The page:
The Uberfication of Broadcast
Ten years ago, as a member of the conference committee for the IBC show I remember a suggestion from a broadcaster that we discuss “the Skypefication of broadcasting”. At the time Skype was most definitely in vogue and we were wondering whether, how or even when a disruptive technology like Skype could do to broadcasting what it did to Telephony around the globe. Skype popularised VOIP, a technology that had been around for a while but which was only well known in forward thinking businesses or technology oriented companies. With new innovations like Skype dramatically altering the cost, portability and feature sets of telephony the result was a dramatic change in more areas than just telephony, it moved jobs from one country to another.
Fast forward to 2017 – Uber and Airbnb are the poster-children of this disruption era with many other young upstarts following quickly in their path. I’m sure we’ve all read thousands of words about disrupters and maybe even dreamed of creating a disrupter ourselves. I certainly have.
With the annual IBC tradeshow for broadcast technology in Amsterdam nearly upon us we look forward to all the new devices and technologies and the buzz of an industry on the point of serious change. Pixel Power, the company I represent, will again show how workflows can be automated seamlessly, how you can make more revenues and save money through more efficient processes and how to move entire playout platforms to the cloud – seriously, live feed switching coupled with sophisticated (or simple) graphics and branding, and automation, and playout directly off the Amazon cloud.
It’s all wonderful stuff and deployable right now - but that’s a bit like VOIP. It’s the technology that exists and works and we’re showing it off today – the real magic is when you, the broadcaster, make the dream come true and do something that only you can dream of doing. It could be that you use cloud based playout to locate your broadcast operations in nearby country, with your creative or technical staff located somewhere more convenient to them or to you. It could be that you are now able to flip your standard playout channels up to the cloud, particularly those that require the least intervention so that you can test some new channel formats for new markets or new geographies using your own facility. If they are successful then flip the channel up onto the cloud and work on an OPEX model.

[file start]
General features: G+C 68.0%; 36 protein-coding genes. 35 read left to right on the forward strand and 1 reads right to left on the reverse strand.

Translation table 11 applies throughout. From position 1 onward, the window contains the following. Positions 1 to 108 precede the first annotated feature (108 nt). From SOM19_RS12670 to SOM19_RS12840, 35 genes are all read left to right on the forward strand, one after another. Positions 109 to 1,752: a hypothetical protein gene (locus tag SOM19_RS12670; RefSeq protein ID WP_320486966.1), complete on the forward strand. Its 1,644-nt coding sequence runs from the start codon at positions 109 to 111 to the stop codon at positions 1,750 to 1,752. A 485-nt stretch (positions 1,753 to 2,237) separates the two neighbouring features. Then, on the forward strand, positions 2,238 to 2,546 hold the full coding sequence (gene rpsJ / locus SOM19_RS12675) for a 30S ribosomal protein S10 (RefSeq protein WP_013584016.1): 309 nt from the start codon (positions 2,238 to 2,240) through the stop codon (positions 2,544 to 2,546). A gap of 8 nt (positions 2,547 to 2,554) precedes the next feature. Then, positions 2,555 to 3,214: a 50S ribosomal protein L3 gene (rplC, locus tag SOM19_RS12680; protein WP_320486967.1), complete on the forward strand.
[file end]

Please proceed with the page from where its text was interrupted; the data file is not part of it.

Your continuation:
It could be that you want to use talent from around the world on a single project or broadcasting event and in doing so you increase speed in making a project happen; involve talent that was simply not possible to bring into the team before due to cost or physical locations; and reduce overall project.
Is this disruption the ultimate equaliser in our broadcast technology world today? Are we witnessing the uberfication of broadcast happening right now?
Answers on an Etch-a-Sketch.